Trieste - Three pillars govern the European Motorways of the Sea policy. What Brussels is mainly focused on is the environment: supporting the technology that makes it possible to reduce emissions and develop the network of terminals and facilities that will allow for the use of alternative fuels like LNG. And forty projects in that environmental category are ready, from the development of scrubbers - catalytic mufflers on ships - to units powered by electricity. “We have already committed almost the entirety of the funds set aside,” Wojciech Sopinski explained. Sopinski is advisor to Brian Simpson, the coordinator of Motorways of the Sea.
And it was those two representatives from Brussels who officially opened the work of the conference in Trieste, which was organised by The MediTelegraph, the Port System Authority of Trieste and the Region of Friuli-Venezia Giulia, on the development of the European transport networks, and therefore also of short sea shipping.
The other two pillars indicated by Brussels are based on the integration of the logistical chain - Europe promises almost €400 million - and on safety, with investments worth nearly a billion euros: “We are doubling down on safety on board ship and at the terminals,” Sopinski added. Certainly the budget for the two year period 2016-2017 has been “reduced: in total there is 100 million, while in 2015 it was 280 million and in 2014 we reached 350 million,” he explained. Trieste is the European gateway port for traffic, namely RO/RO ships, headed to Germany from Turkey.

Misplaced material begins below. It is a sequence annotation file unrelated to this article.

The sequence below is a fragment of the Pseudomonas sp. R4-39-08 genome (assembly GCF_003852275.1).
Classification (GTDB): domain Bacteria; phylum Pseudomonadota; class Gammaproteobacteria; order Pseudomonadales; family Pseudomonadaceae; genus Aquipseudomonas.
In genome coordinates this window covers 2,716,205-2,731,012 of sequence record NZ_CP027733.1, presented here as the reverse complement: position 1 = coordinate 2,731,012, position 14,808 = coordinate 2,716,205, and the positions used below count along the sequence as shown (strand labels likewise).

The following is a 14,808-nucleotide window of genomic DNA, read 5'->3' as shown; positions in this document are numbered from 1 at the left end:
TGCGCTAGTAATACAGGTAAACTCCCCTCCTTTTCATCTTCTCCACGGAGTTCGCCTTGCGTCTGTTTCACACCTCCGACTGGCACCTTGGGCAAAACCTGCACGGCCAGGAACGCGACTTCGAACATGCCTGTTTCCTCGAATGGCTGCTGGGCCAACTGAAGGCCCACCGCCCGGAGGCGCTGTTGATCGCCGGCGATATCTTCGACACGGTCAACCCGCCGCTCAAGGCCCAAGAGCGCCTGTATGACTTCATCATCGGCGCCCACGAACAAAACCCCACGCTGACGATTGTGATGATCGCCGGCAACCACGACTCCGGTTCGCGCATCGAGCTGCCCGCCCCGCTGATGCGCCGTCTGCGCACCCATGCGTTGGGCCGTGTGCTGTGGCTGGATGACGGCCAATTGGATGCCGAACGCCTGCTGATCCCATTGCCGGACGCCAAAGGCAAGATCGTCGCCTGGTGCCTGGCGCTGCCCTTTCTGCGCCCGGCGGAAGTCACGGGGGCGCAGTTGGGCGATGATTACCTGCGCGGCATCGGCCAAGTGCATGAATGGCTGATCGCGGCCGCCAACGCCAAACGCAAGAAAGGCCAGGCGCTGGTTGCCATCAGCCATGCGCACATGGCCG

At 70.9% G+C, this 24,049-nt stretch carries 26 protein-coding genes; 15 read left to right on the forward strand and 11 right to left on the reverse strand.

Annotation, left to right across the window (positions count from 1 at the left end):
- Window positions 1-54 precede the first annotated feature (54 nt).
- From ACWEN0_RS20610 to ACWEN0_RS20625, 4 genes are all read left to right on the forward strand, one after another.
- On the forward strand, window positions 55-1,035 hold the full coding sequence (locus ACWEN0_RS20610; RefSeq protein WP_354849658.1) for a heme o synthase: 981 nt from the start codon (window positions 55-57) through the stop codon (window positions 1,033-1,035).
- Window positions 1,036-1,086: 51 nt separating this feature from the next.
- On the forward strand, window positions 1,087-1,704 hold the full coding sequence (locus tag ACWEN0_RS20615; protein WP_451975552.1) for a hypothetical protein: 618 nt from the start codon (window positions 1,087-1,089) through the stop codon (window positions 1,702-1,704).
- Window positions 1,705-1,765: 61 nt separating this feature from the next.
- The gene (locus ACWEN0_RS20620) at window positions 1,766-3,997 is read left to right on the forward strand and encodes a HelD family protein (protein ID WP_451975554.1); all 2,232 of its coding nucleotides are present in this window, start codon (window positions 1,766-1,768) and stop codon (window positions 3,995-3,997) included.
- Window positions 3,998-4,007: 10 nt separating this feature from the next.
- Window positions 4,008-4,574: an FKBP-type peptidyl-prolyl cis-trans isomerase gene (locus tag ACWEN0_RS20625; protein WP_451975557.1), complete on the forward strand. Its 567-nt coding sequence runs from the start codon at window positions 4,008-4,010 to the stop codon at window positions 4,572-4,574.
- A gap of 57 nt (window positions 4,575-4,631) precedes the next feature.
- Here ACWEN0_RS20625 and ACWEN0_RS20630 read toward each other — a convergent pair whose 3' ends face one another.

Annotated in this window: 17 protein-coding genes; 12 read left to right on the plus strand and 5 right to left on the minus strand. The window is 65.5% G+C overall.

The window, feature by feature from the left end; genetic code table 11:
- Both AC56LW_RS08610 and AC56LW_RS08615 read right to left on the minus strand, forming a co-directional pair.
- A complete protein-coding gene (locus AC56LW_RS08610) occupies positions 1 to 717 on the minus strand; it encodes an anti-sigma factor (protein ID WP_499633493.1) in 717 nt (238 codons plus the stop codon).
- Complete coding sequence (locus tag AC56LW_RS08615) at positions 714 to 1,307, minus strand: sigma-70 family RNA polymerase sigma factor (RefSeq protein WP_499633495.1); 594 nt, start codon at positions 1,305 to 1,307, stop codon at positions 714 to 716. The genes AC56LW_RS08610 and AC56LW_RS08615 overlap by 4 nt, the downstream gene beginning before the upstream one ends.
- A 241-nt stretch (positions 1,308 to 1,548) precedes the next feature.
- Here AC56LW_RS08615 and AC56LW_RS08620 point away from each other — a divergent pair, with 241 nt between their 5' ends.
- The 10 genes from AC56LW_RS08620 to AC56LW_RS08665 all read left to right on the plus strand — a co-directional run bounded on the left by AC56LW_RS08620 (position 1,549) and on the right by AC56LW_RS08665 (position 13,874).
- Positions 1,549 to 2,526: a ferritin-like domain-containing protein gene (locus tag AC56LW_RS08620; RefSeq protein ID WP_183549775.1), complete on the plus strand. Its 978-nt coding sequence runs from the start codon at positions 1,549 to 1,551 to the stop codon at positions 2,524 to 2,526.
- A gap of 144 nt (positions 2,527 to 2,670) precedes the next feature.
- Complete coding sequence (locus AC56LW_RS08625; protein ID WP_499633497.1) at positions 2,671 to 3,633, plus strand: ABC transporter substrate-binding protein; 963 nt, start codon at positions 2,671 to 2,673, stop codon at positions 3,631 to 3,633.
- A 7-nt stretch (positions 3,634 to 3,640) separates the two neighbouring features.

But these volumes of traffic are not only important for Trieste and for the “bridge” across the Adriatic, “but rather they are essential for Italy as a whole: semi-trailer traffic is still considered second class, but this judgement is mistaken: last year the volume of trailers exceeded containers for the first time,” Zeno D’Agostino, the President of Trieste’s Port Authority pointed out.
It means that there are fewer lorries on roads across much of Europe, since they have embarked on ships instead - RO/RO ships - rather than make the entire journey by land. And after the ships’ arrival in port, the green voyage continues: “We handle 7,700 trains per year,” D’Agostino continues, “we increased the proportion of goods that travel by rail by 28% in the last year alone. In two years we have increased it by 68%.” Some terminals in Trieste have a rail freight rate over 80%. “Let me say even more: based on this aspect of our traffic, our rail freight rate plus the results from Koper, we could have a better result than Rotterdam.” Trieste already feels it is a competitor to the Northern Range ports, but it needs an alliance with Koper: “We must seek collaboration with them. Of course it is complicated when the rules and the units of measurement are different in our two ports. But we must find synergy, and with Rijeka, as well. We’ll get there,” said Regional President Debora Serracchiani.
This is how Trieste is preparing for the future: “We already have it laid out,” D’Agostino said, “with the connection to Servola in 2018 we will reach a capacity of almost 800,000 TEU, in 2020 there will be further investments and the capacity will reach 1.2 million TEU. Our goal is to reach two million TEU capacity on our rail infrastructure by 2025.”